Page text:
As a result, each campaign has, at most, two ad groups (A/B testing purposes), each ad group contains a single ad, and each ad contains a single keyword operating in a modified broad search type that leads to its own unique landing page.
2. Master Ad Relevance (If A Tree Falls In The Forest…)
If you hadn’t noticed, Google’s lifelong quest is to deliver the perfect content to its users.
Maybe you have heard the old “If a tree falls in the forest” adage…
Having the perfect solution to a problem that your target audience has, the perfect ads, and the perfect keywords, may not be enough if your landing page stinks.
Getting your ad to show to the right people is all about creating hyper relevance in your campaigns, and one of the missing puzzle pieces is building the perfect landing page.
Beauty is not a big attributing factor for Google’s Big Mean Digital Machine when it is deciding relevance, so you can quit the cold sweats right now if you’re a business owner that has been priced out of the award winning web design market.
Think of this: My campaign was about baseball bats, and my ad group and ad copy were centered on Louisville Slugger baseballs bats, and my keyword was the same.
If they click my link and it doesn’t land them right on the doorstep of a page with “Louisville Slugger” up in lights, we have a problem.
Google sees it the same way, so neglecting to create custom landing pages that contain copy that contains the keyword string used in the ads the user has just clicked, will count against you when google gives you a quality score.
One of your chief duties in developing these campaigns is to guide your users through the experience and directly to the content they are seeking.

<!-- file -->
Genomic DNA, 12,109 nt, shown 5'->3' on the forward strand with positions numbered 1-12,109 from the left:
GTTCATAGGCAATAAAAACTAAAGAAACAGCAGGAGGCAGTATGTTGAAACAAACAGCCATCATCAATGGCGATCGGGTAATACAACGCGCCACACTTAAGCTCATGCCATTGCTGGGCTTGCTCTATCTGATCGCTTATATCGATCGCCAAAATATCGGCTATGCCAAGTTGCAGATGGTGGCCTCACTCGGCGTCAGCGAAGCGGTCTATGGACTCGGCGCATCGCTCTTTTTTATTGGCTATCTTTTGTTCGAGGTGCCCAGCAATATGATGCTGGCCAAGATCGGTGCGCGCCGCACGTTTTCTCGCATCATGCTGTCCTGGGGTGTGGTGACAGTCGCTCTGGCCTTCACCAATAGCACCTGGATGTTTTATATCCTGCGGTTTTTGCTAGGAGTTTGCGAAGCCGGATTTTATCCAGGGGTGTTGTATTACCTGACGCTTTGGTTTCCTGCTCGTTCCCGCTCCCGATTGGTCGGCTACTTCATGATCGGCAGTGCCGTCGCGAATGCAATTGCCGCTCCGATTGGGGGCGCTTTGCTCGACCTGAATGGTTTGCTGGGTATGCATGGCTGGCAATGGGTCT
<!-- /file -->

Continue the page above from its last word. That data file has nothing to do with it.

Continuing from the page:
We’ve learned that the average user spends less than 3 clicks on any given website, so if we make them hunt for the content they came for, we are going to lose them 9 times out of 10.
The other major “What’s in it for me” factor here is that the higher your Ad Relevance is, the less you pay for our clicks.
If you take the time to do this, you can generate many more clicks per day within the same budget.
In the first section, we took steps towards developing perfectly organized campaigns.
In order to maximize the success of these campaigns and to guarantee the ads within them get served often, we need to maximize our ad relevance.
Doing this requires that we create keyword centric campaigns, ad groups and ads that lead users to a page that matches the keyword in their search queries.
High ad relevance means we spend less for every click.
3. Modified Broad Match is the Silver Bullet
When building a campaign, you may notice that the default match type is listed as “Broad Match”.
This is the Trojan horse responsible for a huge percentage of your daily budget disappearing.
The biggest secret in the world for new and even seasoned AdWords users is that becoming an AdWords rock star means using a lesser known, even secret match type called “Modified-Broad Match”.